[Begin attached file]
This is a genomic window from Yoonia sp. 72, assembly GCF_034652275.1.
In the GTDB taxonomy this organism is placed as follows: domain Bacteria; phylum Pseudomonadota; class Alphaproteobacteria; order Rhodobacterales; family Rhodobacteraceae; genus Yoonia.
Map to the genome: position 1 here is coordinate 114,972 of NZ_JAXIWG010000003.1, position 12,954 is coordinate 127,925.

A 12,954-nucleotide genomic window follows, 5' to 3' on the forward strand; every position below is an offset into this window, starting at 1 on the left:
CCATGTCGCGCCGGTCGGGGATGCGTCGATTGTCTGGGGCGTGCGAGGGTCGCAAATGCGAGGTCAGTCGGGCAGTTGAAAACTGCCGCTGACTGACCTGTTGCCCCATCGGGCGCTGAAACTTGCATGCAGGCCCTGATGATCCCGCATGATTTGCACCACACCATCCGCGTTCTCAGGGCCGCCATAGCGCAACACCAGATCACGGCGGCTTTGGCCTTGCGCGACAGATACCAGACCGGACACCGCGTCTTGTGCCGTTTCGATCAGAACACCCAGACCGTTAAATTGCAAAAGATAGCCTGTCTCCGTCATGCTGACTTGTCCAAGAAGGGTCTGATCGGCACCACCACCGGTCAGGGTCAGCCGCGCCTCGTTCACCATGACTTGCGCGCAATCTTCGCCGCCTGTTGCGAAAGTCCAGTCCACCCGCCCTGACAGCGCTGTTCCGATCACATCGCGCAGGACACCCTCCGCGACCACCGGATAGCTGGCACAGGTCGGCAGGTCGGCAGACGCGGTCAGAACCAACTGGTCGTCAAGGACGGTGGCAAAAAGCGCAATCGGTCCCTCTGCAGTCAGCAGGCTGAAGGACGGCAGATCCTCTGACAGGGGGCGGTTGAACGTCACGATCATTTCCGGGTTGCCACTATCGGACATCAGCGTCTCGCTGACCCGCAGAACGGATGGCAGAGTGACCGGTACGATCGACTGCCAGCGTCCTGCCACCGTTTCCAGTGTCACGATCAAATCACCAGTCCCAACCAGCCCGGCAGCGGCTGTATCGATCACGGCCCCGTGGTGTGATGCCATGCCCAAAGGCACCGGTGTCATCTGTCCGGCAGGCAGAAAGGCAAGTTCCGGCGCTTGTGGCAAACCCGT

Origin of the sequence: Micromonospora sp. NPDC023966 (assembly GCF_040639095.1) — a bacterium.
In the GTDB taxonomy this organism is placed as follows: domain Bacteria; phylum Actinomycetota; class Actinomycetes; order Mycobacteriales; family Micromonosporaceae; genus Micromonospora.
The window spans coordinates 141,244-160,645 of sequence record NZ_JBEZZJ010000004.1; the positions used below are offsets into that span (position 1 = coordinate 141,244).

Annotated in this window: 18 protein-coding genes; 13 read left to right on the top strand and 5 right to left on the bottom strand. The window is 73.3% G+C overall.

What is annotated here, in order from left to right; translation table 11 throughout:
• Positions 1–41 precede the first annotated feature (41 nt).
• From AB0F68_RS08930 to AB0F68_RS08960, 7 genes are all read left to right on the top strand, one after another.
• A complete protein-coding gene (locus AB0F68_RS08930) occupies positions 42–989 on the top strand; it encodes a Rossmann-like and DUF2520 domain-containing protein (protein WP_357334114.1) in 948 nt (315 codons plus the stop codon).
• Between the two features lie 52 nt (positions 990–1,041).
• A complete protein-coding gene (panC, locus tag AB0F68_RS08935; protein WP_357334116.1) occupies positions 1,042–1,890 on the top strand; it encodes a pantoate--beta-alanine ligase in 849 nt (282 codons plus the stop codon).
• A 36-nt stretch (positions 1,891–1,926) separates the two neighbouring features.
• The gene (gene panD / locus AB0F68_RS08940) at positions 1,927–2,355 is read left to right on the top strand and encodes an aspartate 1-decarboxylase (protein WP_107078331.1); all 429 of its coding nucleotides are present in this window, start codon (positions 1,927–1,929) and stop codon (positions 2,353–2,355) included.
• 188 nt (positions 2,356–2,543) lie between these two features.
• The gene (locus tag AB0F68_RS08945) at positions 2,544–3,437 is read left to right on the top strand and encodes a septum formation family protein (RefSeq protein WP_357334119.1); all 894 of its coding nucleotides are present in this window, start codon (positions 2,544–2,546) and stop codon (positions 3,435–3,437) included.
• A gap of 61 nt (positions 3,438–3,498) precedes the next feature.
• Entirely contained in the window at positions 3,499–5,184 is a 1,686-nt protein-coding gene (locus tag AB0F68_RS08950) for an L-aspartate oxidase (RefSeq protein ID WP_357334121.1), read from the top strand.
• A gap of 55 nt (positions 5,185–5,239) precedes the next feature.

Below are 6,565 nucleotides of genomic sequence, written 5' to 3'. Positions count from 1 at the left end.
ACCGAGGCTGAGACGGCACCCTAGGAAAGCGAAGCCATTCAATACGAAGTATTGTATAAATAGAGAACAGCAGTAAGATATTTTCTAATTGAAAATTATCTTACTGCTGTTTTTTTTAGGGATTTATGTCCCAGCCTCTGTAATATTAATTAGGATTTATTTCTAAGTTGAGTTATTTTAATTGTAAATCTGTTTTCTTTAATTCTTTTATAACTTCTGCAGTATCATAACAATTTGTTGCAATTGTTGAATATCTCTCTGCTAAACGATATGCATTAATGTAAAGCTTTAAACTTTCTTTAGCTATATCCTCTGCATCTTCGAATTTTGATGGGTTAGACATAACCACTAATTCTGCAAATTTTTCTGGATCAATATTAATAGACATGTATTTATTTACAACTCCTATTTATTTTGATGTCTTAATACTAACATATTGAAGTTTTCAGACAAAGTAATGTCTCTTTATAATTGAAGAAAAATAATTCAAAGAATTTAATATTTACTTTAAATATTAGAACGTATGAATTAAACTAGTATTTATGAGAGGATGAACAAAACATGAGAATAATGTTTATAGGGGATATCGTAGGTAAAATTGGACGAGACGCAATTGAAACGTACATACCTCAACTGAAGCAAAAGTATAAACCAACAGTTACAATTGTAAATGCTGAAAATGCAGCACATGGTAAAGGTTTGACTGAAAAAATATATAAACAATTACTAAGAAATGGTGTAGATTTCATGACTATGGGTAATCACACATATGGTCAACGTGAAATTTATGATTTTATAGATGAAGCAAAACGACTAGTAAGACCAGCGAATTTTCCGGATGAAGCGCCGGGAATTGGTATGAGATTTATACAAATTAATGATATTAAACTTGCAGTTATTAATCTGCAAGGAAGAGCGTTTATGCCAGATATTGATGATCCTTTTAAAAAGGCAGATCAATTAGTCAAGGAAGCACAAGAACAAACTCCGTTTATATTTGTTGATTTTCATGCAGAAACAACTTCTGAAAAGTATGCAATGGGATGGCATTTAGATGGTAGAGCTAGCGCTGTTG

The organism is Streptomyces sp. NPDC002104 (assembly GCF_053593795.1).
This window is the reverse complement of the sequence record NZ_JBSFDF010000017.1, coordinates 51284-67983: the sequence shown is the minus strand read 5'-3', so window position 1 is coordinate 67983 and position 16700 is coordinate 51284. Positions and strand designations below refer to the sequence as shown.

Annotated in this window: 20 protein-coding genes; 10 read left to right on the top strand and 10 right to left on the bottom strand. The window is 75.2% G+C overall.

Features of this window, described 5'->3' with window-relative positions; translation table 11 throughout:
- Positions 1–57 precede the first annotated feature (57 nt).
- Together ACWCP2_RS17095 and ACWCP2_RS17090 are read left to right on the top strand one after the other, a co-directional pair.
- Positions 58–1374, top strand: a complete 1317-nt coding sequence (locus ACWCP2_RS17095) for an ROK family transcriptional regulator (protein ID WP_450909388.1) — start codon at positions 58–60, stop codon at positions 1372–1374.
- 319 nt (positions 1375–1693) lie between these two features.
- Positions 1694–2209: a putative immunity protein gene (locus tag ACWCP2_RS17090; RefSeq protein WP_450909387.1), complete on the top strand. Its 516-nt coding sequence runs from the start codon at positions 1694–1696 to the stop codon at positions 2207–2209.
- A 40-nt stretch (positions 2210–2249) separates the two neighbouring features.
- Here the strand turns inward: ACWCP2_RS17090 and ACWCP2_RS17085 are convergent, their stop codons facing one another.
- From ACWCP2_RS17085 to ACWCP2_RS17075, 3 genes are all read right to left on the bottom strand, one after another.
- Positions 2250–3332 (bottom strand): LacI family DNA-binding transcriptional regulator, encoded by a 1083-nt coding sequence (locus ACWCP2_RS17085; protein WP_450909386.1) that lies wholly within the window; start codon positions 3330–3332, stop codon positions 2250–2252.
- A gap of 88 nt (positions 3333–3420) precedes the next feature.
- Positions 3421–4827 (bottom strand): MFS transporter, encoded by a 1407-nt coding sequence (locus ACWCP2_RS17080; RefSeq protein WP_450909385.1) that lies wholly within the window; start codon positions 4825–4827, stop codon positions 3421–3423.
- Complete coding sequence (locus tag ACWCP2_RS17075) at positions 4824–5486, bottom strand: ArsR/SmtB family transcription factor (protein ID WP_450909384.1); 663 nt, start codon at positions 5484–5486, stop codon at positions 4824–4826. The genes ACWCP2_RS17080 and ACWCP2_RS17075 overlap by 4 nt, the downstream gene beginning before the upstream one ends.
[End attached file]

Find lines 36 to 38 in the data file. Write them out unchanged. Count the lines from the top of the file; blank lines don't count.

- From ACWCP2_RS17085 to ACWCP2_RS17075, 3 genes are all read right to left on the bottom strand, one after another.
- Positions 2250–3332 (bottom strand): LacI family DNA-binding transcriptional regulator, encoded by a 1083-nt coding sequence (locus ACWCP2_RS17085; protein WP_450909386.1) that lies wholly within the window; start codon positions 3330–3332, stop codon positions 2250–2252.
- A gap of 88 nt (positions 3333–3420) precedes the next feature.